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May 27, 2010

Submissions made regarding government takeover of Telemedia

godfrey smith

Meanwhile in the Supreme Court, Justice Oswell Legall heard submissions regarding another case involving the nationalization of Belize Telemedia. The British Caribbean Bank and former B.T.L. CEO, Dean Boyce are challenging government’s take over and compulsory acquisition of Telemedia.  The arguments were based on several grounds, chief among which was the issue of proportionality.  Attorneys for British Caribbean Bank, Eamon Courtenay and Godfrey Smith for Dean Boyce explained the intricacies of the case.

Eamon Courtenay, Attorney for British Caribbean Bank

“One of the things that people are not aware of is that when government nationalised Telemedia, British Caribbean Bank had lent substantial funds to Telemedia and as is always, Telemedia would give a mortgage of its property to secure the money that had been lent to it. The government acquired that debenture, the mortgage from British Caribbean Bank. Now British Caribbean Bank has come to court to say this is unconstitutional. Government has said that it has taken the shares in Telemedia, it has taken control of Telemedia in order to have stability and to have lower rates in order to have reliable services. The debenture of the bank has nothing to do with those objectives and therefore it’s unconstitutional to take the bank’s property. We have been arguing, saying that that is unconstitutional. The government has no, it was a legitimate thing to do and the matter is now before Justice Legall for his decision.”

Godfrey Smith, Attorney for Dean Boyce

“The statutory instruments signed by the Minister with responsibility for Telecommunications were unconstitutional and that the taking of the shares of Dean Boyce in Telemedia were unconstitutional and void. The issue of proportionality is very important and very contentious because we, on behalf of the claimants who are saying the taking of Telemedia was unconstitutional, is arguing that there is a principle of proportionality, which means that the court must embark on an exercise to balance the right of a private person to enjoy his fundamental rights and freedoms. That must be balanced against the public interest. So what we were inviting the court to do is to question whether the taking of the property in the way it was done, ninety-four percent of the shares in Telemedia, whether that was necessary to achieve the so called public purposes of introducing stability, reliability, affordability and improvement in telecommunications in Belize. In fact, our argument is that when the court looked at the evidence—we invited the court to look at the evidence to see that immediately prior to the taking of Telemedia the industry was stable, the services were reliable, the prices were affordable and much investment had gone in. There was a plethora of evidence to that effect, none of which was disputed or contradicted by the government. And so we have argued that clearly there was a big chasm, a yawning chasm, a big divide between the so-called public purpose because really and truly if a government wants to take something from someone, someone’s private property, it can write this is a public purpose; we want to do this for the public purpose. When that is challenged, however, by the victim or victims of the taking, the court then has to look at the evidence to see whether all that the prime minister said, for instance in this case in the House of Representatives about Belizeanization and about bringing an end to litigation and so on, whether that matched and whether there was a rational connection between those things and the stated paper public purposes.”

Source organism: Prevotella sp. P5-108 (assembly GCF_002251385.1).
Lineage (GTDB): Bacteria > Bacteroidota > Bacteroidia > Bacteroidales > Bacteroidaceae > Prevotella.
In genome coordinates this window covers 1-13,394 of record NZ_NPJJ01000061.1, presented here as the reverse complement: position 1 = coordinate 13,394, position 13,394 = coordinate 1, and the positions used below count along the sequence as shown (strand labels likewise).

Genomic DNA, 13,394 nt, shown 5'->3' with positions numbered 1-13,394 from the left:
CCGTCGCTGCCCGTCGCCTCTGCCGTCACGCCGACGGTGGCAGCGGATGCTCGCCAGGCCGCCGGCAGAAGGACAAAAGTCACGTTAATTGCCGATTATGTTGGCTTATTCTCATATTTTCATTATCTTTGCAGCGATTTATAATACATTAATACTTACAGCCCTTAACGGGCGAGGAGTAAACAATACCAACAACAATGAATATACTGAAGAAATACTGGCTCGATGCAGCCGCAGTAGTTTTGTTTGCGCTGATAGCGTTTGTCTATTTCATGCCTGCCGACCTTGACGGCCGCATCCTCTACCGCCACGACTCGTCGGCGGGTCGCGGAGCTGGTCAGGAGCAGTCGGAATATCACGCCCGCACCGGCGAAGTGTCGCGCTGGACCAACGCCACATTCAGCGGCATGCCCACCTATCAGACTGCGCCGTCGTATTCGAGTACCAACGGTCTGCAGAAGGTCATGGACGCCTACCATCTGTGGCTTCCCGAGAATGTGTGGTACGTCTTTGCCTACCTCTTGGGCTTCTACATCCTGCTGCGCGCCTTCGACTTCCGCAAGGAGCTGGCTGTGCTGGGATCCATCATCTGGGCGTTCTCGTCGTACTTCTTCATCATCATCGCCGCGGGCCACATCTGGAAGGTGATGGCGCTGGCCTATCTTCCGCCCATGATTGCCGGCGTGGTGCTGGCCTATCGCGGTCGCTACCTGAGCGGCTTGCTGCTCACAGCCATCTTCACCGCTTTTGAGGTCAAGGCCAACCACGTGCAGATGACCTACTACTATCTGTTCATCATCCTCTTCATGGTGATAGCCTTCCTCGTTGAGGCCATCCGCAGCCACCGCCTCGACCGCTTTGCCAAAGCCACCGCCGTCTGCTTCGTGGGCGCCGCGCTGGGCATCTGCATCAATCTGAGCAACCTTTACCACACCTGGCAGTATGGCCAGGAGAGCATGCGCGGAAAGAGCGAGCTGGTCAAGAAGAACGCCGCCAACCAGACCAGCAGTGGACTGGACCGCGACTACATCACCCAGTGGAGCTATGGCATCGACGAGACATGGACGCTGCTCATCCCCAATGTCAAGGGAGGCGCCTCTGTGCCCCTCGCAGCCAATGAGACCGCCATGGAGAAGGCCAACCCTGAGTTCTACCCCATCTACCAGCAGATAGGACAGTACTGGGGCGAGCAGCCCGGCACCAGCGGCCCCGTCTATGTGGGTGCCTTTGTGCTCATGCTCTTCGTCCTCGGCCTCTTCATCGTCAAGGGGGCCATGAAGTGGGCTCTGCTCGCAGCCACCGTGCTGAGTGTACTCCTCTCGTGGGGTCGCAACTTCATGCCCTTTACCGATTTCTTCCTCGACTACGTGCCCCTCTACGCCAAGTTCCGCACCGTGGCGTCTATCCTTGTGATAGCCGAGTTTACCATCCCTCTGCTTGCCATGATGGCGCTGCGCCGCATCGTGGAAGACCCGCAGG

A ruling is expected on July twenty-eighth.

Viewers please note: This Internet newscast is a verbatim transcript of our evening television newscast. Where speakers use Kriol, we attempt to faithfully reproduce the quotes using a standard spelling system.

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1 Response for “Submissions made regarding government takeover of Telemedia”

  1. Bulba Martinez says:

    If unu think dat dis only could happen eena Communist Countrys, watch out Belize, here we come. Dis da di flip side ah (Acquisition) or taking away some POOR PEOPLE land whe can’t fight fi get it back. “GOD IS AN AWESOME GOD”, ih seh, ‘BY THEIR FRUITS YE SHALL KNOW DEM”. Belizeans, di phone rates mi suppose to goh down remember?. This is for Student, please understand that no-one is above the law and GOB is not exempted from criminal liability, ok!!!.

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